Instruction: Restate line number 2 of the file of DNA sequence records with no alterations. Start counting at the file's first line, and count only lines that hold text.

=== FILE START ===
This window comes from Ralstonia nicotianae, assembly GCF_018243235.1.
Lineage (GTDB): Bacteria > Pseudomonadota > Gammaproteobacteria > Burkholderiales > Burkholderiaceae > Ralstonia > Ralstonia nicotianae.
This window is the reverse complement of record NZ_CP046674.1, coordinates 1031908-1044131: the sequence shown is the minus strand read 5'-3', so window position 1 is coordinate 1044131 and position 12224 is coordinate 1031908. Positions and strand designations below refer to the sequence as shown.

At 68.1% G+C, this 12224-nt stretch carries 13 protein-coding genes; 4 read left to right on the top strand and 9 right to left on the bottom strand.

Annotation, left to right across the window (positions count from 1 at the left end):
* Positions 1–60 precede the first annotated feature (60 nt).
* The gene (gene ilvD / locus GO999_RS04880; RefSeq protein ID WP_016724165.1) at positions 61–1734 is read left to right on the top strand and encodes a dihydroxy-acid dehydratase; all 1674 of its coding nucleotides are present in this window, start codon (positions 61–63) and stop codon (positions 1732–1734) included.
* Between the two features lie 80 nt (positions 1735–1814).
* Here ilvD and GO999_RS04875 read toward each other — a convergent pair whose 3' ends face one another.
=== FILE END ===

Lineage (GTDB): Bacteria > Pseudomonadota > Gammaproteobacteria > Burkholderiales > Burkholderiaceae > Ralstonia > Ralstonia nicotianae.